Most of the coverage of active and passive investing would have you believe that the world is firmly divided into two distinct and separate camps. But in reality, many investors like to have a combination of both. It's not an all-or-nothing proposition.
In fact, there's even a portfolio strategy, "core and explore" or "core and satellite," that incorporates elements of both styles.
"Philosophically, investors [who employ core and satellite] are saying, 'For the majority of my portfolio, I want to be well diversified and I want it to perform like the market, but I like the idea of taking some risk in an effort to outperform,'" said Michael Iachini, vice president and head of manager research at Charles Schwab Investment Advisory.
The traditional way to construct a core portfolio is with low-cost, widely diversified funds that represent large swaths of the market for the lion's share of a portfolio's assets. The idea is to access market exposure in the core portion, what's known as beta. Index mutual funds and exchange-traded funds are a low-cost way to access passive strategies, giving investors exposure to hundreds, if not thousands, of securities with one purchase.
"There are active funds out there trying to do the same thing but with some outperformance potential," said Iachini. "Of course, there's an added cost if you do that."
Investors who practice this approach say that 75 percent to 90 percent of the portfolio should be held in these types of investments.
With the explore portion, on the other hand, investor seek to gain an outperformance edge or they might want to express a conviction about the market, perhaps believing technology will continue its strong run or that international markets might edge out domestic ones given their slimmer valuations.
Actively managed funds are therefore used most often used for this portion of the portfolio. There's a widely held belief that managers can add value in smaller, less followed parts of the market. But that's not always the case. Because ETFs, and even some mutual funds, can invest in narrow slices of the market, it's possible to use passive funds for the satellite portion, too.
For example, an investor who wants to take a bet on emerging markets could use an ETF that tracks the MSCI Emerging Markets index. Someone who believes that biotech is poised to outperform could buy an ETF that follows the Nasdaq Biotechnology index.
"Investors buy around the markets as their views change," Iachini said.
Like anything in investing, there are lots of variations on how different investors employ the core and explore strategy.
Daniel Wallick, principal of Vanguard's Investment Strategy Group, dismisses the notion that the explore, or satellite, portion of the portfolio should be in active strategies.
"You can find good active management anywhere," he said. "But we've found that three needs to be present for active management to work: talent, low cost and patience."
When Wallick thinks about constructing a core and explore portfolio, he is just as likely to find worthwhile active managers in large-cap growth or technology as he is in small-cap value or emerging markets. "You can find talent in a lot of different places," he said.
Therefore, he starts with a market-cap weighted index as a building block for a portfolio. Then, he believes investors must hunt for the active managers they like. It's not so much filling a certain investment view or opinion, but finding a manager who can outperform. But he cautions that investors must have an expectation of outperformance, what's known in investment parlance as alpha. Otherwise, there's no point in taking on the additional risk — not to mention the added expense — of active management.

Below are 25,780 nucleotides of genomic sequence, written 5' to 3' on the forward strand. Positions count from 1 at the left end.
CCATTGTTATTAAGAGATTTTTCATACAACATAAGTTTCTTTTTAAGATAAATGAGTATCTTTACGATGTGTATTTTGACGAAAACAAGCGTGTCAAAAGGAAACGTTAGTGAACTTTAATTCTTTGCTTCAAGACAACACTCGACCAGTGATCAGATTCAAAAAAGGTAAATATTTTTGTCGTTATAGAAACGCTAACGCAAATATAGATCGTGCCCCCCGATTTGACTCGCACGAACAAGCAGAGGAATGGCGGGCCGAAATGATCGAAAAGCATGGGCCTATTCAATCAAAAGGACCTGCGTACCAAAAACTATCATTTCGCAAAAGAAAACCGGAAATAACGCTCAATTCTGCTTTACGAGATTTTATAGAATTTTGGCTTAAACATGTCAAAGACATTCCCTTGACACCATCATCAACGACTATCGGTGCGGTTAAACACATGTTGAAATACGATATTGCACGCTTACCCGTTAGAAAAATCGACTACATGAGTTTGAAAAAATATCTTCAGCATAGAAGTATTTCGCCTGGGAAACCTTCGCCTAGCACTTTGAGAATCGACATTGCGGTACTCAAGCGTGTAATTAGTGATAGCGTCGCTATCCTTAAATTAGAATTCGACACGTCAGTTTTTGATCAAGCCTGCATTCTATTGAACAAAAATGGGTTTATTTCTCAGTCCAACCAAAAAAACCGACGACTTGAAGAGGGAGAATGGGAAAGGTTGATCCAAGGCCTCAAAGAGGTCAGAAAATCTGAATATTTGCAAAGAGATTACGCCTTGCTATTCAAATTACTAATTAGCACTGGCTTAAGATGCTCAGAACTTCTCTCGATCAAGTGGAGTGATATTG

"Let's say you have a positive alpha expectation," Wallick said. "You have to balance that against the risk."
For Marina Gross, executive vice president of Natixis' portfolio research group, meanwhile, core and satellite should be constructed with mainly active funds. Instead of relying on market-following indexes for the core portion, she prefers actively managed offerings instead.
"A good active strategy requires a longer time horizon," she said. "You may not realize the full potential of the active strategy unless you let it play out longer term."
Gross prefers to use index funds for the satellite positions. "The satellite is meant to handle more tactical shifts because we're trying to adapt to changing market conditions."
With more trading in that part of the portfolio, Gross pointed out that the better tax efficiency of index funds can keep a portfolio's tax liability down. Even if investors trade frequently, they aren't as likely to get hit with a big tax bill as they would for actively managed offerings.
The core-and-explore strategy also has benefits for the investors who largely believe in indexing but still have an active management itch they want to scratch.
"Rationally they know that active management is going to drive up their investment costs, but they need that engagement," said Iachini at Charles Schwab Investment Advisory. "They're to stick with a more or less passive strategy if they still have the explore part of their portfolio."
Tim Clifford, certified financial advisor and managing partner with Core Wealth Consultants, sees this often with his younger clients. Many of them understand, intellectually, the rationale behind using low-cost, staid investments for their core. But they still want the thrill of outperformance if they can get it by choosing actively managed funds for a small portion.
"As they get older, three things happen," he said. "One, they lose interest. Two, they start realizing that they probably won't outperform. And three, they lose faith in their strategy."
— By Ilana Polyak, special to CNBC.com